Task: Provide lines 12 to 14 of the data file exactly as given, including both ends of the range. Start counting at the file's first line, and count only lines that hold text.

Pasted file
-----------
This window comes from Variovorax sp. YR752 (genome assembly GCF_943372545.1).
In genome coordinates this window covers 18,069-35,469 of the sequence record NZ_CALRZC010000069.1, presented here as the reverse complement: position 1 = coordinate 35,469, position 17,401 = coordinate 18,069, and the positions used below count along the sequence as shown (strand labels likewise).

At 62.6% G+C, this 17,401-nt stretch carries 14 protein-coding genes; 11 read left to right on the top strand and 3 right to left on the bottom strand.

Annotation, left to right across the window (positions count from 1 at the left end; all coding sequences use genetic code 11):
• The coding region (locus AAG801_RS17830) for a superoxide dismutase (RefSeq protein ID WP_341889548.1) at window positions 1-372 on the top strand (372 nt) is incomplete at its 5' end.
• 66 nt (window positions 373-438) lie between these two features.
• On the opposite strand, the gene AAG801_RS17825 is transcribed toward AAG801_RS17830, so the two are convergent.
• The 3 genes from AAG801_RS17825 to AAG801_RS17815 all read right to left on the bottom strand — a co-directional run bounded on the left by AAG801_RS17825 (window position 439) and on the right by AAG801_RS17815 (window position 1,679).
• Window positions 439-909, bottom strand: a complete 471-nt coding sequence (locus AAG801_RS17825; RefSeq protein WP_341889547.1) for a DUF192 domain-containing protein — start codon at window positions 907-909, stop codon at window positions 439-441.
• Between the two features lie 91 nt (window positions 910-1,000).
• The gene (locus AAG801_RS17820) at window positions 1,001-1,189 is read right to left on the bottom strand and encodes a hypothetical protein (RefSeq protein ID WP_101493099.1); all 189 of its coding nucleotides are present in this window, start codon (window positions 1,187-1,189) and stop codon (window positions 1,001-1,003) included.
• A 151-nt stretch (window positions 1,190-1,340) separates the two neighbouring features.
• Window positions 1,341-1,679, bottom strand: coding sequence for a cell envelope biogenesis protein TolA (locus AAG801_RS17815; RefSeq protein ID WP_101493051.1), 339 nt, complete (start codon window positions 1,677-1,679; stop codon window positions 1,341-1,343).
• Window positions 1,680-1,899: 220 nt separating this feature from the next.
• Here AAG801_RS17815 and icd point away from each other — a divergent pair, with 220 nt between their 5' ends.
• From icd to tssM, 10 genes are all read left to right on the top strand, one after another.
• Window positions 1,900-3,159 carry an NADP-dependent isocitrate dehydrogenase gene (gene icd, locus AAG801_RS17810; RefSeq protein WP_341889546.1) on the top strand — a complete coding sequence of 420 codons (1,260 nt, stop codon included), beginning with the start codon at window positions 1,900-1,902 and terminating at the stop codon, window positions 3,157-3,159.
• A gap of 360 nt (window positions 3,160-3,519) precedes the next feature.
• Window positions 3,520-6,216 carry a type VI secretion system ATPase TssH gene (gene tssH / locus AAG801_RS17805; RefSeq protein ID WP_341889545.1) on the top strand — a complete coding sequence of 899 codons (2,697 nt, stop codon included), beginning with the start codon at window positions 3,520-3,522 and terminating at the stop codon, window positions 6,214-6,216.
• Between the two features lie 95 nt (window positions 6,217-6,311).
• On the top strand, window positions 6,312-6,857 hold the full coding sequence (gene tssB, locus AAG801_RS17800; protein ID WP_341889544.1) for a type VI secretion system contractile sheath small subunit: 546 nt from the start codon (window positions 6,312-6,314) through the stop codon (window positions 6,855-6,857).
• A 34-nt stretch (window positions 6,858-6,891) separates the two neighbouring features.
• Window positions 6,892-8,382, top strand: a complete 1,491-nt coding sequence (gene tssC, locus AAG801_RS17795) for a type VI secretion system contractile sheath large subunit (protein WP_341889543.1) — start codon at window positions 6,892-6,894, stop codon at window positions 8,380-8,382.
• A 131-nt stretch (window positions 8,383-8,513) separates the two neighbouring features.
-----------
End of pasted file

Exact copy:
• A 151-nt stretch (window positions 1,190-1,340) separates the two neighbouring features.
• Window positions 1,341-1,679, bottom strand: coding sequence for a cell envelope biogenesis protein TolA (locus AAG801_RS17815; RefSeq protein ID WP_101493051.1), 339 nt, complete (start codon window positions 1,677-1,679; stop codon window positions 1,341-1,343).
• Window positions 1,680-1,899: 220 nt separating this feature from the next.